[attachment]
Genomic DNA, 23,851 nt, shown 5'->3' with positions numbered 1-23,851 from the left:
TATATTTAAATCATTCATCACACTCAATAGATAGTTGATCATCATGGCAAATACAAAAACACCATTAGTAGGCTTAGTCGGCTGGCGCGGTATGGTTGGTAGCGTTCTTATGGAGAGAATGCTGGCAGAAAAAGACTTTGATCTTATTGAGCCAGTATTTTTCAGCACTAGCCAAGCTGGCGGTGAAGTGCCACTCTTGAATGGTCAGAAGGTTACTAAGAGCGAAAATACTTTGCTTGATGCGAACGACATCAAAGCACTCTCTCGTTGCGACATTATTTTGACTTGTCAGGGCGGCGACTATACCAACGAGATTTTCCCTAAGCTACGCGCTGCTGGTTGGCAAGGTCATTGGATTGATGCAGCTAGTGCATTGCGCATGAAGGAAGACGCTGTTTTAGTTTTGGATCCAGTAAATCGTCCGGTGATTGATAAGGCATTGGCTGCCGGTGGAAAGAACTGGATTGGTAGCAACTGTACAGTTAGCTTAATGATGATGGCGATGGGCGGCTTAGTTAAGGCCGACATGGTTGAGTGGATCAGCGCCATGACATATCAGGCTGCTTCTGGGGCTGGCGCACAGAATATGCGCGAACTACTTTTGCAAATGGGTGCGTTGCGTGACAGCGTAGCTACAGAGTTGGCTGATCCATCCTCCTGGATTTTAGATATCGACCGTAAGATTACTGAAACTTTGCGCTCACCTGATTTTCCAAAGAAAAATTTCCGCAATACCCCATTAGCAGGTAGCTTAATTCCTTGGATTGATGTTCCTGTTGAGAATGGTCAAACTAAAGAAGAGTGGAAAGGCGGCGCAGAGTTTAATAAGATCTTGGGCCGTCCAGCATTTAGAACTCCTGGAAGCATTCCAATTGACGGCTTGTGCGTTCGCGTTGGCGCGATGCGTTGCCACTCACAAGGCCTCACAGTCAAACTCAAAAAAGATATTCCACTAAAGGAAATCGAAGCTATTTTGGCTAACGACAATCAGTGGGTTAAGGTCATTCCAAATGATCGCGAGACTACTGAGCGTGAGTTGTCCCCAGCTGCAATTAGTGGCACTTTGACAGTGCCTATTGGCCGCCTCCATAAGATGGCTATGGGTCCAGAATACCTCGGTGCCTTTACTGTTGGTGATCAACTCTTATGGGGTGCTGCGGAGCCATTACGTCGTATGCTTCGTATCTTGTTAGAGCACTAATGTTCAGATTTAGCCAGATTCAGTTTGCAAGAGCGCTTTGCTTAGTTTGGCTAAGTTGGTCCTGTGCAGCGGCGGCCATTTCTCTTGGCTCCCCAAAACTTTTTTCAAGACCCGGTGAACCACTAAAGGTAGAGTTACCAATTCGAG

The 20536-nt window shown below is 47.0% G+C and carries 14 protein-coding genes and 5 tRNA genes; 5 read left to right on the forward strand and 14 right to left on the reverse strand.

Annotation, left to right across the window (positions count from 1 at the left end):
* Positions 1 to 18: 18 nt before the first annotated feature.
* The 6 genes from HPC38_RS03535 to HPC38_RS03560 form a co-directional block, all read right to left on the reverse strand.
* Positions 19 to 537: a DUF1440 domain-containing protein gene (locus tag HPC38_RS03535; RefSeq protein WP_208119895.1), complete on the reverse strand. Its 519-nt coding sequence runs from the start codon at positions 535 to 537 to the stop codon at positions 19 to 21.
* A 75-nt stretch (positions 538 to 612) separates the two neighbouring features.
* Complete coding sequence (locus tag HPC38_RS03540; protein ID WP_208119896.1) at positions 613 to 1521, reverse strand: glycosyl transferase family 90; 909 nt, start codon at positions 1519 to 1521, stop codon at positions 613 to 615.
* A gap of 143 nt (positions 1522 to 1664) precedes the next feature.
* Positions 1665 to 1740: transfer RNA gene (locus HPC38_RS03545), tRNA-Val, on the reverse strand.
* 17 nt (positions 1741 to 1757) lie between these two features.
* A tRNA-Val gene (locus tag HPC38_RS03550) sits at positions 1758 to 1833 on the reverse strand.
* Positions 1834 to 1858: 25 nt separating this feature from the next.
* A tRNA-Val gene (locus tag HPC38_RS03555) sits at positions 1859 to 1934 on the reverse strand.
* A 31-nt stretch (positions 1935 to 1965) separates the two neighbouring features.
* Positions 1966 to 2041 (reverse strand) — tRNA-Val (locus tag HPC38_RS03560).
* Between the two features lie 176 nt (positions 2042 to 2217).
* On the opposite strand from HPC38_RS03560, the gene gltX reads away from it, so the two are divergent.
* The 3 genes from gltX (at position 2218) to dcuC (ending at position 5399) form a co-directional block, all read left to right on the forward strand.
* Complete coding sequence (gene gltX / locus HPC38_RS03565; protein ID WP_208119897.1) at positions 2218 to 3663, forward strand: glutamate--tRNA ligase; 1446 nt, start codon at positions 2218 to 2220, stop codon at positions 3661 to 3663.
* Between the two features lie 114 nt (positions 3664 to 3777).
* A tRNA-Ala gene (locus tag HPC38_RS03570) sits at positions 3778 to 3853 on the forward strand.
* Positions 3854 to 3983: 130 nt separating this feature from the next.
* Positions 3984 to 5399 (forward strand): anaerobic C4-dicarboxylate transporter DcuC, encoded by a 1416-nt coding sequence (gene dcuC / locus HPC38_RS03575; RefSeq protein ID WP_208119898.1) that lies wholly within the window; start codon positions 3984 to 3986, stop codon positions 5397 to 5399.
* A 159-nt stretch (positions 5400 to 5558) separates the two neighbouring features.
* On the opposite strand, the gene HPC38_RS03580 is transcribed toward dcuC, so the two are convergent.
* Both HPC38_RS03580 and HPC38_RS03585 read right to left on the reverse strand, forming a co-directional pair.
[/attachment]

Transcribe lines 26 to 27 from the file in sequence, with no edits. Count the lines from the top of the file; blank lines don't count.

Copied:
* A 159-nt stretch (positions 5400 to 5558) separates the two neighbouring features.
* On the opposite strand, the gene HPC38_RS03580 is transcribed toward dcuC, so the two are convergent.